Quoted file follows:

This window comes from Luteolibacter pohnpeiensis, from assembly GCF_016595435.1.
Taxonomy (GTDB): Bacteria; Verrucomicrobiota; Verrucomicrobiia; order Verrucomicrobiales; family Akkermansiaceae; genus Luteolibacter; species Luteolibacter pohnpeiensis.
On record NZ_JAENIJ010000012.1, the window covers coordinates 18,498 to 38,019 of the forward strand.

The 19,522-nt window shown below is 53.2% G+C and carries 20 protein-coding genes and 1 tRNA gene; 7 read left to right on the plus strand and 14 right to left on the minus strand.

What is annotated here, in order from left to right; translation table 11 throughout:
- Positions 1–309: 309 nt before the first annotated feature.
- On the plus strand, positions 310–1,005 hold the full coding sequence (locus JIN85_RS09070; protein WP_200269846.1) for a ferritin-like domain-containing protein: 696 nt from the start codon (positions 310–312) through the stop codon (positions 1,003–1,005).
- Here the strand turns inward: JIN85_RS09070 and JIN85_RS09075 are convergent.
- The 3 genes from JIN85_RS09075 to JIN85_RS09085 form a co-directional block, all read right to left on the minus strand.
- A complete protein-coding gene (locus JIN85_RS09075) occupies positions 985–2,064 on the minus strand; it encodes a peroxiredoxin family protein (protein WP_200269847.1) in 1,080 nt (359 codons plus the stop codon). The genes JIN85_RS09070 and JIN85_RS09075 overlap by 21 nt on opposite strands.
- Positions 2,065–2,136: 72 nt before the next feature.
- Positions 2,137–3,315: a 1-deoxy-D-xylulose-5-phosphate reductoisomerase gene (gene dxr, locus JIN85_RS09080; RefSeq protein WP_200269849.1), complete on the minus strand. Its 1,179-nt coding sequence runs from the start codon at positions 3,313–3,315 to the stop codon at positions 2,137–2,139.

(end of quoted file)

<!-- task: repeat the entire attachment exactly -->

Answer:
This window comes from Luteolibacter pohnpeiensis, from assembly GCF_016595435.1.
Taxonomy (GTDB): Bacteria; Verrucomicrobiota; Verrucomicrobiia; order Verrucomicrobiales; family Akkermansiaceae; genus Luteolibacter; species Luteolibacter pohnpeiensis.
On record NZ_JAENIJ010000012.1, the window covers coordinates 18,498 to 38,019 of the forward strand.

The 19,522-nt window shown below is 53.2% G+C and carries 20 protein-coding genes and 1 tRNA gene; 7 read left to right on the plus strand and 14 right to left on the minus strand.

What is annotated here, in order from left to right; translation table 11 throughout:
- Positions 1–309: 309 nt before the first annotated feature.
- On the plus strand, positions 310–1,005 hold the full coding sequence (locus JIN85_RS09070; protein WP_200269846.1) for a ferritin-like domain-containing protein: 696 nt from the start codon (positions 310–312) through the stop codon (positions 1,003–1,005).
- Here the strand turns inward: JIN85_RS09070 and JIN85_RS09075 are convergent.
- The 3 genes from JIN85_RS09075 to JIN85_RS09085 form a co-directional block, all read right to left on the minus strand.
- A complete protein-coding gene (locus JIN85_RS09075) occupies positions 985–2,064 on the minus strand; it encodes a peroxiredoxin family protein (protein WP_200269847.1) in 1,080 nt (359 codons plus the stop codon). The genes JIN85_RS09070 and JIN85_RS09075 overlap by 21 nt on opposite strands.
- Positions 2,065–2,136: 72 nt before the next feature.
- Positions 2,137–3,315: a 1-deoxy-D-xylulose-5-phosphate reductoisomerase gene (gene dxr, locus JIN85_RS09080; RefSeq protein WP_200269849.1), complete on the minus strand. Its 1,179-nt coding sequence runs from the start codon at positions 3,313–3,315 to the stop codon at positions 2,137–2,139.